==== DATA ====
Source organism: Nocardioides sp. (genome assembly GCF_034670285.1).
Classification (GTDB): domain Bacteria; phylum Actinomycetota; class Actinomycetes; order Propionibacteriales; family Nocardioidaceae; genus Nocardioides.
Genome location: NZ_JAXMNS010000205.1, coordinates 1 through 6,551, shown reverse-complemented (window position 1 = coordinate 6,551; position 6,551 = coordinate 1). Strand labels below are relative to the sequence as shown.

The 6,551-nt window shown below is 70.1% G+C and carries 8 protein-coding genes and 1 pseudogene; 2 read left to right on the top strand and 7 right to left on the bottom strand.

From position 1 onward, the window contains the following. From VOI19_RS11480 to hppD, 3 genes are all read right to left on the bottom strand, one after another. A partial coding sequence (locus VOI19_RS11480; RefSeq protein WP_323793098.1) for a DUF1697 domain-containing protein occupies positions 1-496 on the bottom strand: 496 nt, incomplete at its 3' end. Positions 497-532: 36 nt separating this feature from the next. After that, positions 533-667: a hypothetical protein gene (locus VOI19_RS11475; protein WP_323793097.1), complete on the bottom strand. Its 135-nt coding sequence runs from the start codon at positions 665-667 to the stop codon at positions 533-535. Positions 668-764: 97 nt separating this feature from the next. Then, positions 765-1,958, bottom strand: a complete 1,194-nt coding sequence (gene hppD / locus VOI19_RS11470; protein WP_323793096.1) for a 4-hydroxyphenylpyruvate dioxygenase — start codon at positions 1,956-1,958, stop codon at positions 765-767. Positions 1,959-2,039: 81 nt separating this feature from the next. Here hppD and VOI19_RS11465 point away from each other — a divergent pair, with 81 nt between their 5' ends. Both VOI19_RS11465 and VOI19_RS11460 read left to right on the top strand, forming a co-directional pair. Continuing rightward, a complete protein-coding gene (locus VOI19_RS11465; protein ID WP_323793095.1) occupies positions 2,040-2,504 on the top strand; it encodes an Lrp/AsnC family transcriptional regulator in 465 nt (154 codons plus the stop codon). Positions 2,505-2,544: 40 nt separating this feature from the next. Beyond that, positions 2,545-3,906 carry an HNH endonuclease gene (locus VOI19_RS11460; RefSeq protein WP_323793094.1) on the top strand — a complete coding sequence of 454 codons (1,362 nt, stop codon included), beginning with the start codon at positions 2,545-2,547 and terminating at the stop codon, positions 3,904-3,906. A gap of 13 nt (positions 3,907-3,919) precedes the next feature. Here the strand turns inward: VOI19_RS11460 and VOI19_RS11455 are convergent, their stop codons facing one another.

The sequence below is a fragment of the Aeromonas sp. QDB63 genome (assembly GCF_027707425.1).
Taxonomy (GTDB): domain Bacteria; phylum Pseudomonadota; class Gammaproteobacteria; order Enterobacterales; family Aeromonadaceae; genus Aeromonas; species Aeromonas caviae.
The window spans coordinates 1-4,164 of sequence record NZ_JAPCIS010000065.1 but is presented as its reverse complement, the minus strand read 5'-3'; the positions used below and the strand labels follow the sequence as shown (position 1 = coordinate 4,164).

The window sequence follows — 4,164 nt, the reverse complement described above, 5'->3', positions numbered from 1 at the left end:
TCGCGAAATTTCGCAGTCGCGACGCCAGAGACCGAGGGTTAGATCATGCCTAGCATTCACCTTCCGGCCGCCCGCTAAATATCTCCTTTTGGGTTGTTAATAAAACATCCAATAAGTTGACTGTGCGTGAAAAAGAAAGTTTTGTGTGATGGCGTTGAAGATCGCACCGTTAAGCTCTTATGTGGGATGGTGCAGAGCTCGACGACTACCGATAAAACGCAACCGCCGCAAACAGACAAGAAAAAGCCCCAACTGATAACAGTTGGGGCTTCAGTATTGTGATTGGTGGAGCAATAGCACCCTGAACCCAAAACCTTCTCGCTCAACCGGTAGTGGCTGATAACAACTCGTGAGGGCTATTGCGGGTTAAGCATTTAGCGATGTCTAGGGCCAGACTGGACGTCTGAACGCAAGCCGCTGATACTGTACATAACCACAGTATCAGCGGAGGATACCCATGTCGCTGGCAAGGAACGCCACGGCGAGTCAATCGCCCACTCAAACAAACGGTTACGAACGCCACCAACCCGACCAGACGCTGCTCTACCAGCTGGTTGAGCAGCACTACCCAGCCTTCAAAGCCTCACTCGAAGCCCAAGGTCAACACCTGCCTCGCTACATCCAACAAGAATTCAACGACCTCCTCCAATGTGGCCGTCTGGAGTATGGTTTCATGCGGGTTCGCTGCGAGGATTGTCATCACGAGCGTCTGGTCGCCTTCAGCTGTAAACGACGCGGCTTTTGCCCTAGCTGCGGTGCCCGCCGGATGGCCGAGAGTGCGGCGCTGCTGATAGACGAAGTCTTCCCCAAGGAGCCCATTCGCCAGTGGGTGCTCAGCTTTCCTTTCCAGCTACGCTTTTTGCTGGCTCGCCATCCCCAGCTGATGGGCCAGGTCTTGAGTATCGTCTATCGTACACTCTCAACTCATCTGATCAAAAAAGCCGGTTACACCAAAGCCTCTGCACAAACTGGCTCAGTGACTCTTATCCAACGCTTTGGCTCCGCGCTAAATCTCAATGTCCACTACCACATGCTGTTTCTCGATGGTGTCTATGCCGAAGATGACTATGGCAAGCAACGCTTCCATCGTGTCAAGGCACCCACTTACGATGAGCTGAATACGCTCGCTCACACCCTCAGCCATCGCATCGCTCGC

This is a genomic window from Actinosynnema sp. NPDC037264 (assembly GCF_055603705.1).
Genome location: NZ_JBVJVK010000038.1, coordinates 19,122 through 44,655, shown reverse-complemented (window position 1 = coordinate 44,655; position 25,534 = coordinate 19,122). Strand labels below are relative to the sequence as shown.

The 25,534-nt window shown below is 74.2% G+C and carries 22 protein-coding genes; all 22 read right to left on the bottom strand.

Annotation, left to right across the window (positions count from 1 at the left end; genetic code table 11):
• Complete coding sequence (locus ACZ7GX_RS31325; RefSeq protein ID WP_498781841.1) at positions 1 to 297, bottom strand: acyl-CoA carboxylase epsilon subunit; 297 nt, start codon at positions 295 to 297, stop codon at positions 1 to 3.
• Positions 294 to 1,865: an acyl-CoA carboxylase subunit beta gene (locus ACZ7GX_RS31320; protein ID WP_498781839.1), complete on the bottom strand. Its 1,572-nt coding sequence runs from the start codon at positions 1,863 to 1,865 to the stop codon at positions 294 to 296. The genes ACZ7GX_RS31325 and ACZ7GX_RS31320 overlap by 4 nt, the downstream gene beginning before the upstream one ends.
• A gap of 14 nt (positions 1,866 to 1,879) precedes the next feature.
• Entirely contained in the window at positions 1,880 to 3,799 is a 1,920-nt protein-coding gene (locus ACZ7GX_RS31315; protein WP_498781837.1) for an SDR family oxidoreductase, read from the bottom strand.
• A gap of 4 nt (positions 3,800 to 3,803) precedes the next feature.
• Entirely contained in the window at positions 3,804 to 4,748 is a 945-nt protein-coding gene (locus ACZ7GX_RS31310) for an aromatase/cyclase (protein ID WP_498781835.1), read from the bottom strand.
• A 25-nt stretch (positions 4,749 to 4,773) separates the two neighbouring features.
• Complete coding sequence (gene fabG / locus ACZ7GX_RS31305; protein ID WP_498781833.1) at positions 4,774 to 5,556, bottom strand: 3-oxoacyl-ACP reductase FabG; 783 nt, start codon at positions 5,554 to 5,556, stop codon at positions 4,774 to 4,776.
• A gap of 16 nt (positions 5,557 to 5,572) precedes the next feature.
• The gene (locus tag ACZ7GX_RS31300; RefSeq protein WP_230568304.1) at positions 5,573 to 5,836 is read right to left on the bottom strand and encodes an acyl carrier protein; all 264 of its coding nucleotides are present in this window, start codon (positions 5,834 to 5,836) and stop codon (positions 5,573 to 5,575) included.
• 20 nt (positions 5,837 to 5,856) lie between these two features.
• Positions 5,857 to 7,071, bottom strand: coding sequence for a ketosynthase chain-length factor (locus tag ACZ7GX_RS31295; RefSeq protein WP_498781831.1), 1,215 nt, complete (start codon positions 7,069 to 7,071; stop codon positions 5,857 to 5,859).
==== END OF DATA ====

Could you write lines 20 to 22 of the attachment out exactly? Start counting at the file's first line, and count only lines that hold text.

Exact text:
• Entirely contained in the window at positions 3,804 to 4,748 is a 945-nt protein-coding gene (locus ACZ7GX_RS31310) for an aromatase/cyclase (protein ID WP_498781835.1), read from the bottom strand.
• A 25-nt stretch (positions 4,749 to 4,773) separates the two neighbouring features.
• Complete coding sequence (gene fabG / locus ACZ7GX_RS31305; protein ID WP_498781833.1) at positions 4,774 to 5,556, bottom strand: 3-oxoacyl-ACP reductase FabG; 783 nt, start codon at positions 5,554 to 5,556, stop codon at positions 4,774 to 4,776.